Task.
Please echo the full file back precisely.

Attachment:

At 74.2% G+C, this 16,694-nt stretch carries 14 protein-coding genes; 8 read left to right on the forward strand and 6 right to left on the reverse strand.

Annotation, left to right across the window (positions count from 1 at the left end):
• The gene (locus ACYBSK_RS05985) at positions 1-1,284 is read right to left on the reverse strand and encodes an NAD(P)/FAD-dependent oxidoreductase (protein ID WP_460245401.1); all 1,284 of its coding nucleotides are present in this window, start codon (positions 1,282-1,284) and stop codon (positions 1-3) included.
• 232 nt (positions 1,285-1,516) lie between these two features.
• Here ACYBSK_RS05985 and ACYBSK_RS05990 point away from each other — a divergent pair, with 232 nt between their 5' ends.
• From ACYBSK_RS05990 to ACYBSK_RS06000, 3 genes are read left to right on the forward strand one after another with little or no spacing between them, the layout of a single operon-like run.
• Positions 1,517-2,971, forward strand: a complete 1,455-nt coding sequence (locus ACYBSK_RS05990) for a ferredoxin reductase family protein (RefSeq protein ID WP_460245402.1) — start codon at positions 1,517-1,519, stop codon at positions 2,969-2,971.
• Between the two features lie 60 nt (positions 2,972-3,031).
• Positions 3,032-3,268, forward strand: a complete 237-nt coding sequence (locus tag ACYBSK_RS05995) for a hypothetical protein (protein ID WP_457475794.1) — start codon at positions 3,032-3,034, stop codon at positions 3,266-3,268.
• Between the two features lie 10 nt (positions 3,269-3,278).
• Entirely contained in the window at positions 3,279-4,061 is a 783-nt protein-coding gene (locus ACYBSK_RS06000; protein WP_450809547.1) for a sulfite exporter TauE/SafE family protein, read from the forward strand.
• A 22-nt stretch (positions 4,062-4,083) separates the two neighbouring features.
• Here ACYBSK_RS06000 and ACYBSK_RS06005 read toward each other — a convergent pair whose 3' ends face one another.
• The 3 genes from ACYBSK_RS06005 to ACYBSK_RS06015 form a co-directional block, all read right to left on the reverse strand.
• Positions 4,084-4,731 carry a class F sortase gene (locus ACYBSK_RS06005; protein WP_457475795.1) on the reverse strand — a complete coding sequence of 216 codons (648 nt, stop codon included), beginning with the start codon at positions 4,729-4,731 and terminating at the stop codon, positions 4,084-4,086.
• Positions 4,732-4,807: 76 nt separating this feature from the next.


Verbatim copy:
At 74.2% G+C, this 16,694-nt stretch carries 14 protein-coding genes; 8 read left to right on the forward strand and 6 right to left on the reverse strand.

Annotation, left to right across the window (positions count from 1 at the left end):
• The gene (locus ACYBSK_RS05985) at positions 1-1,284 is read right to left on the reverse strand and encodes an NAD(P)/FAD-dependent oxidoreductase (protein ID WP_460245401.1); all 1,284 of its coding nucleotides are present in this window, start codon (positions 1,282-1,284) and stop codon (positions 1-3) included.
• 232 nt (positions 1,285-1,516) lie between these two features.
• Here ACYBSK_RS05985 and ACYBSK_RS05990 point away from each other — a divergent pair, with 232 nt between their 5' ends.
• From ACYBSK_RS05990 to ACYBSK_RS06000, 3 genes are read left to right on the forward strand one after another with little or no spacing between them, the layout of a single operon-like run.
• Positions 1,517-2,971, forward strand: a complete 1,455-nt coding sequence (locus ACYBSK_RS05990) for a ferredoxin reductase family protein (RefSeq protein ID WP_460245402.1) — start codon at positions 1,517-1,519, stop codon at positions 2,969-2,971.
• Between the two features lie 60 nt (positions 2,972-3,031).
• Positions 3,032-3,268, forward strand: a complete 237-nt coding sequence (locus tag ACYBSK_RS05995) for a hypothetical protein (protein ID WP_457475794.1) — start codon at positions 3,032-3,034, stop codon at positions 3,266-3,268.
• Between the two features lie 10 nt (positions 3,269-3,278).
• Entirely contained in the window at positions 3,279-4,061 is a 783-nt protein-coding gene (locus ACYBSK_RS06000; protein WP_450809547.1) for a sulfite exporter TauE/SafE family protein, read from the forward strand.
• A 22-nt stretch (positions 4,062-4,083) separates the two neighbouring features.
• Here ACYBSK_RS06000 and ACYBSK_RS06005 read toward each other — a convergent pair whose 3' ends face one another.
• The 3 genes from ACYBSK_RS06005 to ACYBSK_RS06015 form a co-directional block, all read right to left on the reverse strand.
• Positions 4,084-4,731 carry a class F sortase gene (locus ACYBSK_RS06005; protein WP_457475795.1) on the reverse strand — a complete coding sequence of 216 codons (648 nt, stop codon included), beginning with the start codon at positions 4,729-4,731 and terminating at the stop codon, positions 4,084-4,086.
• Positions 4,732-4,807: 76 nt separating this feature from the next.